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Elaine Sheldon from our Collection Care Team writes:

Freelance paintings conservator Elizabeth Jowett has recently been working on a small number of our paintings at the John Rylands Library. Elizabeth has carried out preservation work to four paintings from the visual collection. This work has enabled the paintings to be hung in the library’s purpose built storage area.

Elizabeth Jowett at The John Rylands Library

Elizabeth Jowett at The John Rylands Library

Two of the paintings are portraits of important figures in the history of the John Rylands library, Earl Spencer and Walter Llewellyn Bullock.

The portrait of George John Spencer, 2nd Earl Spencer (1758-1834), is painted in oil on panel. It was painted by Jacob Thompson (1806-1879). In 1892 Mrs Rylands acquired Earl Spencer’s collection from the Althorp Library. This is one of our foundation collections and includes the Aldine Collection. Ryman fittings were attached to the painting to allow it to be hung in store. The fittings can also be used to hang the painting during exhibitions.

 

Back of Portrait of Walter Llewellyn Bullock

Back of Portrait of Walter Llewellyn Bullock

The portrait of Walter Llewellyn Bullock is oil on canvas. Walter Llewellyn Bullock (1890-1944), Serena Professor of Italian from 1935 to 1944, gifted the Victoria University of Manchester his collection of early printed books, many of which he brought into his classes when teaching undergraduate courses. Brass fittings have been attached to the frame of the portrait to ensure the canvas and the backboard are held securely in place. This was necessary in order for the painting to be hung safely.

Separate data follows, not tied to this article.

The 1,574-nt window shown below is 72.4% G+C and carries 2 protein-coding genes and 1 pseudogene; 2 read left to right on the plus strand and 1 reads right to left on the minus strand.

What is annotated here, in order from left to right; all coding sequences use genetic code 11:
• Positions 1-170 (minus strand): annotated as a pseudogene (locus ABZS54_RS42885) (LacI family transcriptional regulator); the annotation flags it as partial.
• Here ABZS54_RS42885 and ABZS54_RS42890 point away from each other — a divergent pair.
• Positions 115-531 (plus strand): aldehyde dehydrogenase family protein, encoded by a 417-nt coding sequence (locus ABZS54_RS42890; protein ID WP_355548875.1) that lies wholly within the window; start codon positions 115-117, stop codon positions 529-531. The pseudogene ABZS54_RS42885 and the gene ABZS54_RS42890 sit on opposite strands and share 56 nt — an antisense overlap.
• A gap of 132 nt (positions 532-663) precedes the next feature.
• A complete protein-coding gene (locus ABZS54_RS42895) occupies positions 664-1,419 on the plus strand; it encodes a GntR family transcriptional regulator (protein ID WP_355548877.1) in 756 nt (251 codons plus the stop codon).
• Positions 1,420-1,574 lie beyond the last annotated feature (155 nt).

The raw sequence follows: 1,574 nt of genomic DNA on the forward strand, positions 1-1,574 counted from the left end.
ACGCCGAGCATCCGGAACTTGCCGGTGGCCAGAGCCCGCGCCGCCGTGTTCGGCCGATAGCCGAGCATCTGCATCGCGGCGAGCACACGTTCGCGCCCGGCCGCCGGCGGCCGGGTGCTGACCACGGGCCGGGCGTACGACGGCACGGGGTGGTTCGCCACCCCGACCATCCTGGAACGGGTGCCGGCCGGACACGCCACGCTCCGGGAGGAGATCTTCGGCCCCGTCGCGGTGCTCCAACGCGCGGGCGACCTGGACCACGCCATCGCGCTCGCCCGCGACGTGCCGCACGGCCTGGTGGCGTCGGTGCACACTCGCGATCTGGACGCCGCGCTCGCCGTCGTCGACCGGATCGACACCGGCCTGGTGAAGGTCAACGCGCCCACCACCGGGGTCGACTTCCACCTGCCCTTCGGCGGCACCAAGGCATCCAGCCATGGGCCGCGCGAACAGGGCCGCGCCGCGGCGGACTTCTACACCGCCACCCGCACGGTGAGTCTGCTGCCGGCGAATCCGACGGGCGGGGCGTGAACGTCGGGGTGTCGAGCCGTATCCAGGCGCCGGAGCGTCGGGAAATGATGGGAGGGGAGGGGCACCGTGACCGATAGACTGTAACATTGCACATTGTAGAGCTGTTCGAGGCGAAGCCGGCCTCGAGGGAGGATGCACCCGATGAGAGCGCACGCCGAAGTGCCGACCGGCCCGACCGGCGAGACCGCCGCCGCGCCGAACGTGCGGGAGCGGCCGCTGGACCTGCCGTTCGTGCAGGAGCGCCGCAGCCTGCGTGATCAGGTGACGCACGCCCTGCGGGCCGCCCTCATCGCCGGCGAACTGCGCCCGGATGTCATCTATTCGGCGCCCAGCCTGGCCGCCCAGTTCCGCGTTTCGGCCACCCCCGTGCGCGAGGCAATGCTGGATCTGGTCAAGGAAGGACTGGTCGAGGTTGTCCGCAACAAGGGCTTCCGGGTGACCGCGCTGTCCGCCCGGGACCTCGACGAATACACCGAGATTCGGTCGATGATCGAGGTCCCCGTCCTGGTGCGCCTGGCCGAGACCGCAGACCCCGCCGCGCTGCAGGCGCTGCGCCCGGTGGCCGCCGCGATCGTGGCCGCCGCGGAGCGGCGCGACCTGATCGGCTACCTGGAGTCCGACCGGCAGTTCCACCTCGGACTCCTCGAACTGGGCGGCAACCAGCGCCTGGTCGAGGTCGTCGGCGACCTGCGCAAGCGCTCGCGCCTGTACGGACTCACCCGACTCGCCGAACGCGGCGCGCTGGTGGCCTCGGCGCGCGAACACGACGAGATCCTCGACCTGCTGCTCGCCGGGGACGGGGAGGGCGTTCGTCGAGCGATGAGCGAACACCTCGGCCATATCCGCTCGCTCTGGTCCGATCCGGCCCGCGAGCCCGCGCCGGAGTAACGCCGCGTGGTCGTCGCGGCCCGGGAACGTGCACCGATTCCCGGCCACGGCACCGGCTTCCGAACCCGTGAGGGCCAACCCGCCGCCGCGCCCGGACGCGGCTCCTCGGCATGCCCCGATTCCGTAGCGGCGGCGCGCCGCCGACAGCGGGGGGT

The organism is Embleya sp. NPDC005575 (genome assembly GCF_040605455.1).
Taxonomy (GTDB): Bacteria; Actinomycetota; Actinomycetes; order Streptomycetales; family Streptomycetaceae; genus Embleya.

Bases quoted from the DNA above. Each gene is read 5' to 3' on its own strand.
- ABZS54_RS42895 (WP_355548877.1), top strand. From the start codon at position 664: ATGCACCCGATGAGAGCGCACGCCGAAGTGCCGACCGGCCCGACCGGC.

Portrait of Walter Llewellyn Bullock

Portrait of Walter Llewellyn Bullock

 

The Grafton Portrait was also moved from the historic building to the storage area in the 2007 part of the Library. The Grafton Portrait dates from 1588; it is by an unknown artist and is painted in oil on an English oak panel. Panel paintings are susceptible to damage caused by fluctuations in temperature and relative humidity. In order to minimise the risk of damage to the panel during the move, the painting was removed from its frame, allowed to acclimatise to the conditions in the storage area, and then returned to its frame.

Paintings in the storage area.

Paintings in the storage area.

The final painting is a large abstract work by Jeff Nuttall. Nuttall (1933–2004) has been described as an artist, poet, jazz musician, social commentator, theatrical innovator and influential art teacher – he was a pivotal figure in the ’60s counter-culture in Britain. A considerable amount of dust and loose debris had accumulated on the back of the canvas. This was removed using a brush and vacuum and hanging fittings were attached to the frame.